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Discussion Starter #9
Hey guys just wanted to update you on my progress, i also have some more questions ;)

So as promised i have got round to making a 555 circuit, its only on a breadboard right now but it works. My questions are, how do i get this circuit permanently onto a PCB ?? I've tried twice before and both of the circuits haven't worked, so what is it im doing wrong ??? I would also love you guys if someone could tell me how i proceed to connect a prop to the timer.

If it helps at all, this is the pcb board im using http://cgi.ebay.co.uk/5-x-Vero-Styl...Supplies_ET&hash=item19bbd15c19#ht_1165wt_911

Thanks

Phil :D
 

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I'd start with checking the solder joints. Whenever I've assembled a non-working timer, it turns out to be a bad junction. For your application, a kit really is the easiest way to go. You don't have to sweat the components, just drop 'em in and solder it up. With minor changes to customize the timing intervals, you can have your prop up and running very quickly.
Regarding your timers that aren't working - do you have a schematic?
 

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Discussion Starter #13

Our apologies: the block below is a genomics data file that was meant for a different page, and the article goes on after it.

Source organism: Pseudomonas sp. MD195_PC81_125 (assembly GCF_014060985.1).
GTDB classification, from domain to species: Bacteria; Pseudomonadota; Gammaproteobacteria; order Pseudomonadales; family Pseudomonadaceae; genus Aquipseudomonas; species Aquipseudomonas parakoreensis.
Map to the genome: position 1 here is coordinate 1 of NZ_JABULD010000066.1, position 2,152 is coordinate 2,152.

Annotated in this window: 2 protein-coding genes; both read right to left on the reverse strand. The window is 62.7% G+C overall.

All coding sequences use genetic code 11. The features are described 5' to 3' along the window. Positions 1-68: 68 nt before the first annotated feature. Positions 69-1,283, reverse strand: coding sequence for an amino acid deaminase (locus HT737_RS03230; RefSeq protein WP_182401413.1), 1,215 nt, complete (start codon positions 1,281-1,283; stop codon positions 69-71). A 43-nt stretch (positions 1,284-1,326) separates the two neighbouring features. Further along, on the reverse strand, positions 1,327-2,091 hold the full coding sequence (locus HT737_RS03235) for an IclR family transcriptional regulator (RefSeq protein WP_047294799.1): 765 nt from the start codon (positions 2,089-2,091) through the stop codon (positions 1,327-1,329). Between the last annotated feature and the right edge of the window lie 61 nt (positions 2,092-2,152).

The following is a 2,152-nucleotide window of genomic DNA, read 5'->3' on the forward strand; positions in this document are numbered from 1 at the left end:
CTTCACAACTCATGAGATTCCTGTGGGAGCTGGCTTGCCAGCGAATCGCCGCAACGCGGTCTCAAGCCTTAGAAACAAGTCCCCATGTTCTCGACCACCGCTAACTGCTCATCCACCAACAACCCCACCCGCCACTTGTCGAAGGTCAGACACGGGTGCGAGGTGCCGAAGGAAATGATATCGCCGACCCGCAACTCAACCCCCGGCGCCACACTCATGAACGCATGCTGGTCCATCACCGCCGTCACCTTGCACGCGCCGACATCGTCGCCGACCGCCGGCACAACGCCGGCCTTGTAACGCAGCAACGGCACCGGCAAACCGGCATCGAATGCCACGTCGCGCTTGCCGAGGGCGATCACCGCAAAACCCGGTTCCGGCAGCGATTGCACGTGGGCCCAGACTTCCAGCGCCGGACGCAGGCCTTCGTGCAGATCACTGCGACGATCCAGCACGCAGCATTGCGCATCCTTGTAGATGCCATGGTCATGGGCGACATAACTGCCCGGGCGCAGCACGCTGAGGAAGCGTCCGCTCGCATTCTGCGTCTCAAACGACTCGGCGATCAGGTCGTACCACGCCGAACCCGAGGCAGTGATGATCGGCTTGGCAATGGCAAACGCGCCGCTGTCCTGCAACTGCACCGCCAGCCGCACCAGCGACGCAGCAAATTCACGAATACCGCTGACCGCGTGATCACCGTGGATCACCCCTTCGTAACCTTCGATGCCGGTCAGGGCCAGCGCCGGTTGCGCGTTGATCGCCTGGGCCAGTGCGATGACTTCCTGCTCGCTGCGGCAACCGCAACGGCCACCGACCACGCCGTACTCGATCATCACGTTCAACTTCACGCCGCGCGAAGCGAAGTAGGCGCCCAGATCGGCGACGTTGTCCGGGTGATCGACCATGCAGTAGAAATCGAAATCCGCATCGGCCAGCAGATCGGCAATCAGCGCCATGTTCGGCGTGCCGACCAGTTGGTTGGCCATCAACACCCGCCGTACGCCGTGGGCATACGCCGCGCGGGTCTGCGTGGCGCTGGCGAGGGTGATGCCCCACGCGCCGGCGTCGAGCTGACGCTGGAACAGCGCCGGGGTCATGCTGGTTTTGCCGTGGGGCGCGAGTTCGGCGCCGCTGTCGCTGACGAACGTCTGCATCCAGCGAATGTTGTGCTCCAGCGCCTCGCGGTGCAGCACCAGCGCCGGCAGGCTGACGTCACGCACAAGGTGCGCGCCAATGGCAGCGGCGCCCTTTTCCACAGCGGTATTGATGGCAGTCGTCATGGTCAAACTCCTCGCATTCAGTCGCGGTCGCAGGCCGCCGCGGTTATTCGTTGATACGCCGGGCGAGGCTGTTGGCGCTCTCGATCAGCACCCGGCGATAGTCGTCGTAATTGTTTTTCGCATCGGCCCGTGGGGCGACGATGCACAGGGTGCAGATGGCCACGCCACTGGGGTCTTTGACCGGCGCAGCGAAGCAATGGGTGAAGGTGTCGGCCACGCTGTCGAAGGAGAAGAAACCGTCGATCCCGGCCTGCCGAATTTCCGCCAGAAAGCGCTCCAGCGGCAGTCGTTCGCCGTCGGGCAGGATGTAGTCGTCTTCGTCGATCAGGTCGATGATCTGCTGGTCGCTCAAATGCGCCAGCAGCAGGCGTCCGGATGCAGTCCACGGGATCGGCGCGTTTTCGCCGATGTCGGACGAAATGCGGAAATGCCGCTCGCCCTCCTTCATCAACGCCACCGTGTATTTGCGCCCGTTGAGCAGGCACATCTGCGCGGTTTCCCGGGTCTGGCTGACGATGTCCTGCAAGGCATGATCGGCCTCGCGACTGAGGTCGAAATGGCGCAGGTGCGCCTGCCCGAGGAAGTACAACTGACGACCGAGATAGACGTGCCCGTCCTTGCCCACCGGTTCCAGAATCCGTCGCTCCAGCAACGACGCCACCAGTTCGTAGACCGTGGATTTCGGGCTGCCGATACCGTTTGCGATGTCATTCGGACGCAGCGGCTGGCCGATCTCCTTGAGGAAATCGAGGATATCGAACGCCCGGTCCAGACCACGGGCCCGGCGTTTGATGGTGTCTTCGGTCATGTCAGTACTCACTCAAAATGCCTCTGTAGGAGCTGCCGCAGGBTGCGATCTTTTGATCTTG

Hey Otaka unfortunately i don't have a schematic, this is because i followed this video and i have no idea how to read a schematic.

Im going to give building the circuit on a PCB one more shot, and i will double check all of the solder joints on my previous attempts. Do you have information on how i would connect a prop to the timer, as right now i only have a led to represent the prop ???

Thanks

Phil :D
 

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You'll need to replace the LED with a relay. To choose the correct coil voltage for the relay, assume ~2VDC will be lost in the circuit. If you're using a 12VDC power supply, you'll wind up with about 10VDC at pin 3 on the 555. You can verify the voltage with a DMM. This is sufficient to power most 12VDC relays. If you're using 9VDC for power, a 5VDC relay would work. You probably have a resistor between pin 3 and the LED - don't forget to remove that when you install the relay. Connect the coil terminals to pin 3 and ground. Connect the prop and it's power source (in series) to the Common and Normally Open pins on the relay. When the relay fires, the prop will activate. This is where those kits come in handy - most of them include a relay that can switch 2 - 5 amps. If you can post clear pics of your circuits (top and bottom of the board) I may be able to help with the troubleshooting.